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DOTS reception in communitites

By Elizabeth Byrne | 30 Nov, 2010 Last edited by Sophie Beauvais on 03 Feb 2011

Dear All,

I am a student interested in how DOTS is administered on the ground. I am aware that TB drugs often have bad side effects; are there ever situations in which a patient does not want to take his or her medication? If so, what is the role of the provider? Do you follow the patient's wishes or urge them to take the medication, in the interest of public health and preventing the development of drug resistance?

More generally, in your experience with TB care, where do providers draw the line between individual rights and public health concerns?

Thanks for all your help.

Elizabeth Byrne



Junior Bazile Replied at 2:06 PM, 2 Dec 2010

Dear Elisabeth,
In my experience, I have had some difficult patients reluctant to keep taking their medicines. However let me stay that the DOTs is administered by community leaders that we call accompagnateurs who are trained and go to deliver the medicines to the patients on a daily basis. Those accompagnateurs are bridges between the clinic and their respectives communities. They report to us any problem in their communities. They come to the clinic once a month to get medicines for their patients and go deliver them every day. They have forms to fill for their monthly reports. They are extremely important for the success of the patients'treatment.
Regarding adherence, to make sure that we can be successful, before starting the treatment we always have a therapeutic observance session with the patient to make sure that they understand the whole process and what is expected from them. Up to now I have not found any case where we had to urge patients to take their medication in the interest of public health because usually after having psychologist talk to them they would keep taking their meds but I think that for the benefit of the whole population it can be possible that some providers urge patients to take their medicines. Having a patients with MDR-TB for example is a burden, and knowing that this patient can pass on the resistant bacilli to other people in the community is scary. The "Police Power" can be used in those cases I guess.
Hope this help.


Shelly Batra, MD Replied at 12:46 PM, 3 Dec 2010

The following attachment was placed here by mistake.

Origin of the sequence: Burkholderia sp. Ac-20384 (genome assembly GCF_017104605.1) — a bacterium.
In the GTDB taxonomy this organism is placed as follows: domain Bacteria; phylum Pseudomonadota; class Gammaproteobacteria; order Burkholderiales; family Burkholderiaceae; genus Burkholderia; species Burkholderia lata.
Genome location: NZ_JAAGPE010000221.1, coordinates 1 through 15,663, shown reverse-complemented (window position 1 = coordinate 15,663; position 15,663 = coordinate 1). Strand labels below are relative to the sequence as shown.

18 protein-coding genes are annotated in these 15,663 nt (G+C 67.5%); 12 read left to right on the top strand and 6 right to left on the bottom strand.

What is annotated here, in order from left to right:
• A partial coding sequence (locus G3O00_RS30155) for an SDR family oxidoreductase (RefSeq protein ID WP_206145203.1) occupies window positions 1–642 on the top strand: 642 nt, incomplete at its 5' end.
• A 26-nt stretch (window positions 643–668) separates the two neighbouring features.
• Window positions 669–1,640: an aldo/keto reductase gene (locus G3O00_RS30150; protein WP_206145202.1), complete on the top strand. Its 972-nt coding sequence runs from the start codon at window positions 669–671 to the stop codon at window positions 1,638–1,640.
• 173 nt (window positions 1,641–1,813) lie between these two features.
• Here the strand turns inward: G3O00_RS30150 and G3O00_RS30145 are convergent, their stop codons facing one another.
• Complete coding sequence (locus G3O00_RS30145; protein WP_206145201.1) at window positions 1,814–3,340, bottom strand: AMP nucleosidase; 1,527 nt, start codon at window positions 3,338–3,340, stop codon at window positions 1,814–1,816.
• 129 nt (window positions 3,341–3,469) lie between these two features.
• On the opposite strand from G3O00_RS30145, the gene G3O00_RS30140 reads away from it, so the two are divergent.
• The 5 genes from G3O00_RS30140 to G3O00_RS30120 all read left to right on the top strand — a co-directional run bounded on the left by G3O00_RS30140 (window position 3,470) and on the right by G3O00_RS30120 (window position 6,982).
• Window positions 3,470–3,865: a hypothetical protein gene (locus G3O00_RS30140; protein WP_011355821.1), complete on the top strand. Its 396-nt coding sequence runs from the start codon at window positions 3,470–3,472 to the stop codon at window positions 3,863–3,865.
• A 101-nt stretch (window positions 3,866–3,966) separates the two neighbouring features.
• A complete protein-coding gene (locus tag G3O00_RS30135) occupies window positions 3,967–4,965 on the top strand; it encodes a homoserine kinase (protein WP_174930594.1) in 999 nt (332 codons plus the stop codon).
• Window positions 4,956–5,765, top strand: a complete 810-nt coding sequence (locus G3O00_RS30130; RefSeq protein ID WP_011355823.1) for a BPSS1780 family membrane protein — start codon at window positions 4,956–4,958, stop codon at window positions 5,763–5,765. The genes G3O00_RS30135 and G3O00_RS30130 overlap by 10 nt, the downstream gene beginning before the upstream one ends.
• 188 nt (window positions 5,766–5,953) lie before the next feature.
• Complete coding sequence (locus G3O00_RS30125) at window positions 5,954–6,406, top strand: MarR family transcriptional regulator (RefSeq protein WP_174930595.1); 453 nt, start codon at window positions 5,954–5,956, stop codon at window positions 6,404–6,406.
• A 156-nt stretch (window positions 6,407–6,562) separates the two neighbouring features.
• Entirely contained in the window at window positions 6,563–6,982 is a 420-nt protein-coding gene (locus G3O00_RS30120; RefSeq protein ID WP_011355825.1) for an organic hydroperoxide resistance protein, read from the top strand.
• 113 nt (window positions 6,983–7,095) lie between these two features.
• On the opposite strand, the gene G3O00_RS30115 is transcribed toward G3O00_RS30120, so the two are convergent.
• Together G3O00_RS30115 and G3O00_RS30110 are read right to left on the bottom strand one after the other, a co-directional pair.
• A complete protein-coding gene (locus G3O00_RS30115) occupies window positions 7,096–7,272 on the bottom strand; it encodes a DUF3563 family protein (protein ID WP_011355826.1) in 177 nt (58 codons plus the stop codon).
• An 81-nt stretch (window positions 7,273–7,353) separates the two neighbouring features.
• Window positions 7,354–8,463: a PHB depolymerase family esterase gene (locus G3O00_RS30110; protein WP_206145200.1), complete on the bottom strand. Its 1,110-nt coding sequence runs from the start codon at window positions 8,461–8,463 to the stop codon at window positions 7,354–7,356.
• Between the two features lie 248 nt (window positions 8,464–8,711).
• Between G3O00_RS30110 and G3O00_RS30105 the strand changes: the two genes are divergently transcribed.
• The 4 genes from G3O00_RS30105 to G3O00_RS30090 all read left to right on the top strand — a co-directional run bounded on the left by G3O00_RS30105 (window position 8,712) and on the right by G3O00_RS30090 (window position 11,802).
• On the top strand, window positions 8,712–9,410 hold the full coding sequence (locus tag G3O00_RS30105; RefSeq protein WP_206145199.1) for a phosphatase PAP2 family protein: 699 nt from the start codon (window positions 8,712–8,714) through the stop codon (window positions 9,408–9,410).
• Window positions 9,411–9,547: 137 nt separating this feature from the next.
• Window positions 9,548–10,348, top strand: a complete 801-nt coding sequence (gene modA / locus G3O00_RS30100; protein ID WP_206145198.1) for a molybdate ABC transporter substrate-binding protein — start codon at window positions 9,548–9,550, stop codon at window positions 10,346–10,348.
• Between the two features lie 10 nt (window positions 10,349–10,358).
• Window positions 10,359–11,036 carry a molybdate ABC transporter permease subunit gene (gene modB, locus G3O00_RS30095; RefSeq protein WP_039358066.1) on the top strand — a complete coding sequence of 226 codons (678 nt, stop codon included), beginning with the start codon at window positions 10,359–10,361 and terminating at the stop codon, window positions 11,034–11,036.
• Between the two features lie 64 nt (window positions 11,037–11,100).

Thank you for the information. I agree that one has to have a system of counselling in order to prevent default. In Operation ASHA. we have employed fulltime staff who are responsible for counselling and default tracking.

Our first session is carried out *prior to starting treatment*, so that the patient is fully aware of the risks of default and MDR TB. Counselling is repeated when the patient starts feeling better, and also at the time when the patient becomes sputum-negative, becuase these are the times when there is a false sense of having recovered from the disease. Also, the counsellers talk of benefits to immediate family members, which has a great impact.
> For more info, visit www.opasha.org
> or you may write to Hitika Paul, Director Communications, Operation ASHA
> Shelly Batra, MD

Jude C. Munaonye Replied at 1:29 PM, 3 Dec 2010

Dear All,
I have this to say after reading some useful comments here.
Of a truth, the need and important of counselling as to MDR-TB treatment with DOTS can never be over emphasize as it plays a great role to play. To us here at Living Hope Organization, under the NICaB project we use a COE approach by so doing we go into the communities first with a health then teach them all as to TB treat there and then give an advance information on the steady never stop DOTS treatment after which we do a constant fellow up on Home Base Care HBC.
The tracking of defaulteds is easy when you follow up patients on a regular bases through referral cases and HBC, where the fund is available.
The clinic, communities and care giver must be in a cordial relation to achieve the good result, so your PR must be okay in your daily work and passion on this work is a great gain.

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